It’s a safe bet that as the temperature has dropped, so too has employee morale.
No matter where you are in Canada, you’re probably facing some combination of snow, slush, frigid winds, gloomy skies, salt-encrusted shoes, and sunless days. And chances are, you and your employees are not all that happy about it.
“It’s the winter blues,” says Cissy Pau, principal consultant at Clear HR Consulting. “The energy’s just a little lower. We have some companies and clients who say they see increased usage in their employee assistance programs and increased absenteeism. People are sick and run down a bit more. It’s certainly something to keep an eye out for.”
To prevent an outbreak of the winter doldrums at your workplace, try these methods to keep employee morale up through to spring.
Offer flexible schedules
Winter’s brutally short days affect everyone differently. Some of us lament dragging ourselves out of bed when the sun has barely risen, while others detest leaving the office every night into the pitch-black darkness.
You could help alleviate this by offering your employees a little wintertime flexibility around their hours.
“People have a bit of a shift with their sleeping patterns and the way the light works in the winter,” says Mark Franklin, practice leader at CareerCycles and co-founder of OneLifeTools. “Some people would prefer to start later because it’s so dark in the morning, while others might want to leave early.”
If possible, it also helps to give employees the option to work from home when the weather is particularly nasty – or even dangerous.
“Each company will have their own policy on that, but it’s an especially important time to review those policies,” said Lisa Kay, president and lead consultant at Peak Performance Human Resources Corp. “It’s a tough time of year in Canada. Anything you can do to support employees will be appreciated.”
A little light therapy in the office could do wonders for your team.
Recommendations for light levels vary based on the type of work being performed. The U.S.-based National Optical Astronomy Observatory recommends a light level of 500 lux for “normal” office work, but 1,500 to 2,000 lux for detailed drawing work. More meticulous work requires even more lighting.
Chances are, your employees aren’t taking in enough light in the dreary winter months. If you don’t want to spring for a light meter, there are several smartphone apps that, while not as accurate, could at least keep you from being completely in the dark about your light levels (pun intended).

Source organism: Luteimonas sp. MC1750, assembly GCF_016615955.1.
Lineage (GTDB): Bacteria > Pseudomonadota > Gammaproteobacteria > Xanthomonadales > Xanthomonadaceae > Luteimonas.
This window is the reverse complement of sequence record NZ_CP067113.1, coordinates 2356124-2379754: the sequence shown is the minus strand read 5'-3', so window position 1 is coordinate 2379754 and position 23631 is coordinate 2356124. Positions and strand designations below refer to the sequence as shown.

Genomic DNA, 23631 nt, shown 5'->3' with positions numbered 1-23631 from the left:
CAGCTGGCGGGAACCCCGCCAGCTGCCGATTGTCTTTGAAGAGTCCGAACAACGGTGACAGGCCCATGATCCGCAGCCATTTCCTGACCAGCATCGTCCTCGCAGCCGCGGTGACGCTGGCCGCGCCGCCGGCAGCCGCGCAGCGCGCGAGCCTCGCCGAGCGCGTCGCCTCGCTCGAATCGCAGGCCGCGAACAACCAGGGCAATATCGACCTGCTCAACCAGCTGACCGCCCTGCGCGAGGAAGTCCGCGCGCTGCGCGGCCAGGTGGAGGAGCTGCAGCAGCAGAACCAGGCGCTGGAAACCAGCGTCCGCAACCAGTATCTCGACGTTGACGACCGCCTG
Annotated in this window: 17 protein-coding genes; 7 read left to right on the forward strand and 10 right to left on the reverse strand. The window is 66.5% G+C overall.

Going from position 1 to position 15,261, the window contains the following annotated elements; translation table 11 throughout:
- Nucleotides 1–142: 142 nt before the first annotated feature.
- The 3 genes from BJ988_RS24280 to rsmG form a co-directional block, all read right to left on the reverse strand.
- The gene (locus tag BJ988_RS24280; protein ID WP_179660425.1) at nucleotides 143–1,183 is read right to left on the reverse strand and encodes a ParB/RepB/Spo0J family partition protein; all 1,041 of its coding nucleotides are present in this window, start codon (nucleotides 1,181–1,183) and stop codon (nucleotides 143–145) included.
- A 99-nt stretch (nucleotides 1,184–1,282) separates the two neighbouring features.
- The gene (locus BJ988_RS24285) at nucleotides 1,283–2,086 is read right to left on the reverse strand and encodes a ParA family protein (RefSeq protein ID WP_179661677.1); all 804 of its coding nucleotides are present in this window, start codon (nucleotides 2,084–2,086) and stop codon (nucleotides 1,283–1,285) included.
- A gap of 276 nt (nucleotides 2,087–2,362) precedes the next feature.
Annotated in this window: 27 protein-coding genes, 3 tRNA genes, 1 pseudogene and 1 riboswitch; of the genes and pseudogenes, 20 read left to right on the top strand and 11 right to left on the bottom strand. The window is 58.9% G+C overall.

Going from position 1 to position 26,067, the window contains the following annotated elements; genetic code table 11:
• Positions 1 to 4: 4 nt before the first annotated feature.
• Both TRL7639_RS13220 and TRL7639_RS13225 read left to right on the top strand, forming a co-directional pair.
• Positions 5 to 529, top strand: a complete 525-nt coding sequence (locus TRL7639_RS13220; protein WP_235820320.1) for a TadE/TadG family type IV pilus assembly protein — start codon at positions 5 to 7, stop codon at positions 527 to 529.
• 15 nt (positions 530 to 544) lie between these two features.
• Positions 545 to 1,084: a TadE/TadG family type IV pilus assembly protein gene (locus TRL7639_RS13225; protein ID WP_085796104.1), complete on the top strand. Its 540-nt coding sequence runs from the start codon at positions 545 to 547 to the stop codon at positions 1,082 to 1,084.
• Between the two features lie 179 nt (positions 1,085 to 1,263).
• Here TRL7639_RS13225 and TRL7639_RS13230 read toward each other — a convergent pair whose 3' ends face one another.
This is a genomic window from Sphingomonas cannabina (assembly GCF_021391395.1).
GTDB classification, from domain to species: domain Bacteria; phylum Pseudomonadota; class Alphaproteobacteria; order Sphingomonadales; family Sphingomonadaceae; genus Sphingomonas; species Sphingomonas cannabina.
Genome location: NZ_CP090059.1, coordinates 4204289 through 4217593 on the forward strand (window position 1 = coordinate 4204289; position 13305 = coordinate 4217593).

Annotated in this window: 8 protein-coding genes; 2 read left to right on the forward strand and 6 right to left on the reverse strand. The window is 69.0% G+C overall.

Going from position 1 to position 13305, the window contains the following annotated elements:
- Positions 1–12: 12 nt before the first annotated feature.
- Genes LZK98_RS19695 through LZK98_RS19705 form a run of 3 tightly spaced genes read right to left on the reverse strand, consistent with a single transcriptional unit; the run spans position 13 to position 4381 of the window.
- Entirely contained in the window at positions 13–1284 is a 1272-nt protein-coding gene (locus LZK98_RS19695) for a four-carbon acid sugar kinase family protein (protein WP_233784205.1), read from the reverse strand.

Keep an eye on health and wellness
If your team’s down in the dumps, some movement could jump start morale.
A step challenge, for instance, would encourage your staff to keep their physical activity up – and it would give them something to talk about other than the miserable weather.
“Implementing wellness programs will help make sure they’re keeping their bodies in good order,” says Kay.
Pau has also had clients who ran breakfast and lunch programs specifically during the winter months. “It’s just something to break the doom and gloom,” she says.
Change your tune
Nothing lightens the mood like a little music. Even if just for a brief period every week, bringing some melody into the office could offset the winter blues.
“It’s tricky to find music people all like, but if you can have discussion and debate over acceptable playlists, that cheers things up too,” says Franklin.
Schedule team-building activities
If you’ve been considering a field trip for your team, there’s no better time than the winter.
Whether it’s an indoor activity – an escape room, a rock-climbing gym, or a trivia outing, for instance – or a wintry activity like snow-shoeing or tobogganing, lifting your team out of their usual environment could be a valuable morale-booster.
Even after-work events might be more palatable than usual given the conditions outside.
“Maybe people are otherwise occupied in the summer because they have so many other things to do, but in the winter they have more free time,” says Franklin.
Tell them to go away
Well, you probably can’t really force employees to take time off. But perhaps some gentle nudging? “Encourage people to take vacations,” Pau suggested, “and tell them go to somewhere hot.”
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